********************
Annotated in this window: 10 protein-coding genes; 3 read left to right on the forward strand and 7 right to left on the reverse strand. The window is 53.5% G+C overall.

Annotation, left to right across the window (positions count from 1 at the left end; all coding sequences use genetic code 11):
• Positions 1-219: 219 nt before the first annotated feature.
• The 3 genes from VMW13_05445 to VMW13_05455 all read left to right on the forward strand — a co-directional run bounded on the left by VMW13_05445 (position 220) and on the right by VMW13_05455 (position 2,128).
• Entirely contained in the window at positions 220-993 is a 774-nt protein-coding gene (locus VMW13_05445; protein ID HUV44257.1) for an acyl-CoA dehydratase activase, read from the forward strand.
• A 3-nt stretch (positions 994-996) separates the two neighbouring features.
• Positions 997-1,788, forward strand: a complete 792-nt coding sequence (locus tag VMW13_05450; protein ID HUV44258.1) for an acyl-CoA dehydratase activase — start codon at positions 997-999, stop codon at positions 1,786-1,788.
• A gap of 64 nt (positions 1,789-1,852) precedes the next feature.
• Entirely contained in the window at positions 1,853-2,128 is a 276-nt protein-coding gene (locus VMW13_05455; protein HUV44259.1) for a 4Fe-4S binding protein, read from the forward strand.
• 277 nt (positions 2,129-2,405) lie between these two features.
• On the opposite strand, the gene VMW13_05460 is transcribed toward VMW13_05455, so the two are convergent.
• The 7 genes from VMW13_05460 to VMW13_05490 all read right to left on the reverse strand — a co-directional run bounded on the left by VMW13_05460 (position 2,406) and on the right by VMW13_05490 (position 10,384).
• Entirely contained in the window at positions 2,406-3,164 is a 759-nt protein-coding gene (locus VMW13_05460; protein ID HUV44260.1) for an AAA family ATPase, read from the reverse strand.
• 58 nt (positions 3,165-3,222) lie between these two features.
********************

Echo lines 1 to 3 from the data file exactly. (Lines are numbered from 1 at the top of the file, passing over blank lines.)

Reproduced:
Annotated in this window: 10 protein-coding genes; 3 read left to right on the forward strand and 7 right to left on the reverse strand. The window is 53.5% G+C overall.

Annotation, left to right across the window (positions count from 1 at the left end; all coding sequences use genetic code 11):
• Positions 1-219: 219 nt before the first annotated feature.